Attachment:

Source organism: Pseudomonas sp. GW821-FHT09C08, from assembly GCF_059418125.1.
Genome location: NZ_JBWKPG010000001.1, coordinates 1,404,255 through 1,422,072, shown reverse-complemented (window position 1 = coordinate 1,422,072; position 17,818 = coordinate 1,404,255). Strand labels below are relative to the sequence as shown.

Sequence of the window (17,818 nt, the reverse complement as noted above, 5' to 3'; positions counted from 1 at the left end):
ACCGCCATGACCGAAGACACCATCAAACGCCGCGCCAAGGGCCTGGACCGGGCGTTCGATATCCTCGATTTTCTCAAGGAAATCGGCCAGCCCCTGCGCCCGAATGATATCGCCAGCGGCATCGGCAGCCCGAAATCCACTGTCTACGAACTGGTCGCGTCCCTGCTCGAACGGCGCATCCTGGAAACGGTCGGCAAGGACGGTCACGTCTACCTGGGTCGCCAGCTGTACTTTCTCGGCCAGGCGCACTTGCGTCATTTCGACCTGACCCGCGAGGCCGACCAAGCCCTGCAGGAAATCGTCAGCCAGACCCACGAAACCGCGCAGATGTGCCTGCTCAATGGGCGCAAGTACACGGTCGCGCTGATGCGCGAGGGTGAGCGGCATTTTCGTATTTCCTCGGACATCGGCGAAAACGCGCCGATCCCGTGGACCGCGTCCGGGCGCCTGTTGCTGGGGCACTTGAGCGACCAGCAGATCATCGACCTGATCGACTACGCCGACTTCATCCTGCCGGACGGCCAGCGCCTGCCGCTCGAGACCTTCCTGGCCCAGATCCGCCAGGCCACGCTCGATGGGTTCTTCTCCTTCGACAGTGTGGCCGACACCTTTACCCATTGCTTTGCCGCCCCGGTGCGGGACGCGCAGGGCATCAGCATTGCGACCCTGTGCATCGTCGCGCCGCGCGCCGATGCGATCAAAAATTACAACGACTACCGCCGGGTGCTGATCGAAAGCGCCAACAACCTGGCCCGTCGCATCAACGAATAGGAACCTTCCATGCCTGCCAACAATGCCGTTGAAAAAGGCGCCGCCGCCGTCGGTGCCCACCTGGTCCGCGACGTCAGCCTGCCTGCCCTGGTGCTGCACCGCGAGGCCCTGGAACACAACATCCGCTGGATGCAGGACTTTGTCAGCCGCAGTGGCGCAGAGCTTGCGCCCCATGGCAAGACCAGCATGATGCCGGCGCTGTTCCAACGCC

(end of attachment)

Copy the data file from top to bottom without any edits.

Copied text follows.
Source organism: Pseudomonas sp. GW821-FHT09C08, from assembly GCF_059418125.1.
Genome location: NZ_JBWKPG010000001.1, coordinates 1,404,255 through 1,422,072, shown reverse-complemented (window position 1 = coordinate 1,422,072; position 17,818 = coordinate 1,404,255). Strand labels below are relative to the sequence as shown.

Sequence of the window (17,818 nt, the reverse complement as noted above, 5' to 3'; positions counted from 1 at the left end):
ACCGCCATGACCGAAGACACCATCAAACGCCGCGCCAAGGGCCTGGACCGGGCGTTCGATATCCTCGATTTTCTCAAGGAAATCGGCCAGCCCCTGCGCCCGAATGATATCGCCAGCGGCATCGGCAGCCCGAAATCCACTGTCTACGAACTGGTCGCGTCCCTGCTCGAACGGCGCATCCTGGAAACGGTCGGCAAGGACGGTCACGTCTACCTGGGTCGCCAGCTGTACTTTCTCGGCCAGGCGCACTTGCGTCATTTCGACCTGACCCGCGAGGCCGACCAAGCCCTGCAGGAAATCGTCAGCCAGACCCACGAAACCGCGCAGATGTGCCTGCTCAATGGGCGCAAGTACACGGTCGCGCTGATGCGCGAGGGTGAGCGGCATTTTCGTATTTCCTCGGACATCGGCGAAAACGCGCCGATCCCGTGGACCGCGTCCGGGCGCCTGTTGCTGGGGCACTTGAGCGACCAGCAGATCATCGACCTGATCGACTACGCCGACTTCATCCTGCCGGACGGCCAGCGCCTGCCGCTCGAGACCTTCCTGGCCCAGATCCGCCAGGCCACGCTCGATGGGTTCTTCTCCTTCGACAGTGTGGCCGACACCTTTACCCATTGCTTTGCCGCCCCGGTGCGGGACGCGCAGGGCATCAGCATTGCGACCCTGTGCATCGTCGCGCCGCGCGCCGATGCGATCAAAAATTACAACGACTACCGCCGGGTGCTGATCGAAAGCGCCAACAACCTGGCCCGTCGCATCAACGAATAGGAACCTTCCATGCCTGCCAACAATGCCGTTGAAAAAGGCGCCGCCGCCGTCGGTGCCCACCTGGTCCGCGACGTCAGCCTGCCTGCCCTGGTGCTGCACCGCGAGGCCCTGGAACACAACATCCGCTGGATGCAGGACTTTGTCAGCCGCAGTGGCGCAGAGCTTGCGCCCCATGGCAAGACCAGCATGATGCCGGCGCTGTTCCAACGCC